Then silence again as we watched the rise of the sun from behind us making our shadows longer. The waves closest to shore first lit up first but just at the white capped tips. Then slowly the entire wave came alive with blues and greens. Once the sun reached the beach the sand came alive with millions of sparkles from the crushed shells. Then the whole ocean took on new colors: light greens, medium blues, dark blues, and the glistening white foam. It was all so stunning, so breathtaking, that we stood in awe. I’ll never get used to this site, this could never be dull or boring to me and I exhaled the deep breath I’d been holding. This is Heaven to me.

We stood almost shoulder to shoulder now.  She turned to me with a slightly crooked smile on her face.

“Today is my birthday.” Looking directly into my eyes she softly added, “I’m fifty eight years old,” confirming my suspicion that she was near my age.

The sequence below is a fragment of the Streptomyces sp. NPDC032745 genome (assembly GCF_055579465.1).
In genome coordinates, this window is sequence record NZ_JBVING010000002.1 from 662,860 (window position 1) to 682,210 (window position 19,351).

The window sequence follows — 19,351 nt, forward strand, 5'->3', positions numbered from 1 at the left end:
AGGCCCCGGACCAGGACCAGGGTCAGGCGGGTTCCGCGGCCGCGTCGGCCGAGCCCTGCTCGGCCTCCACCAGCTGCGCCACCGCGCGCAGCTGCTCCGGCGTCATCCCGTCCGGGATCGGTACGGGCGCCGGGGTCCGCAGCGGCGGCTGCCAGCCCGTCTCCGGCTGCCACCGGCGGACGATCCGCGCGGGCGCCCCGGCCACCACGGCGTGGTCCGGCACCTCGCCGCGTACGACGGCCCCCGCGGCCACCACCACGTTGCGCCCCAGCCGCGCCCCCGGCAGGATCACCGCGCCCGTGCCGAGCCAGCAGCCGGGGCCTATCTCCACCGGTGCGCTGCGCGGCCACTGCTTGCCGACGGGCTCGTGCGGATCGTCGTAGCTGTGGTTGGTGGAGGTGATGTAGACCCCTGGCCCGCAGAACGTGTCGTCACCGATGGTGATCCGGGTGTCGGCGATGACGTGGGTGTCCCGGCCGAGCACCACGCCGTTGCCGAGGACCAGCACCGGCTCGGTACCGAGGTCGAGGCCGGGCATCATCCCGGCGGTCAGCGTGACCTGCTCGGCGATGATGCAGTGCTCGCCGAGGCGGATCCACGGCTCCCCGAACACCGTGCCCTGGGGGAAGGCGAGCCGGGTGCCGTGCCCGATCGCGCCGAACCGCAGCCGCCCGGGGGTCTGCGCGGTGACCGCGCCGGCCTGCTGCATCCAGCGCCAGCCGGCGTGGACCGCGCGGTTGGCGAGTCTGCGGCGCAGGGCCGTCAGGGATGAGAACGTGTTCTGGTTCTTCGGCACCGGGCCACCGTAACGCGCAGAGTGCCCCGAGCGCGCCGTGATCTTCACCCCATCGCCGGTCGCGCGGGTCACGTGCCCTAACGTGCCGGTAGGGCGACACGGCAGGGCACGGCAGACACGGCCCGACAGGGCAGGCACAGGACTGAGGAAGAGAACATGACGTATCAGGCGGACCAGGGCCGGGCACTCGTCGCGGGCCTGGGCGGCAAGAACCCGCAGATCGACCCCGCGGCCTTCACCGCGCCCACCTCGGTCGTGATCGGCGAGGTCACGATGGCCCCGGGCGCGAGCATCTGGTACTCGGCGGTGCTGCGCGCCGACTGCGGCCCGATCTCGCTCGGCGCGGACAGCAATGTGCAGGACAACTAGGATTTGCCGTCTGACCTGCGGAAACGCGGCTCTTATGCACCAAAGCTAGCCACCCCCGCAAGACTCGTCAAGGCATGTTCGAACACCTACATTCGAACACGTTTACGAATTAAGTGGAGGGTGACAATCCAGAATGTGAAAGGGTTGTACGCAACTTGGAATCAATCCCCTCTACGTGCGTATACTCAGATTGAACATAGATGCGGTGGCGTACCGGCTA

I turned toward her and gave her my best morning smile, “Well. Happy Birthday to you! You couldn’t have started your day in a better place.”

“I know.” Her smile wide now as she took a step in front of me, put her arms around my shoulders, pulled me close, held me tight, and kissed me. Right on the lips! Not a short kiss, not a peck between friends, but a long lingering, warm kiss. And although her arms were tight around me, she held me with such tenderness.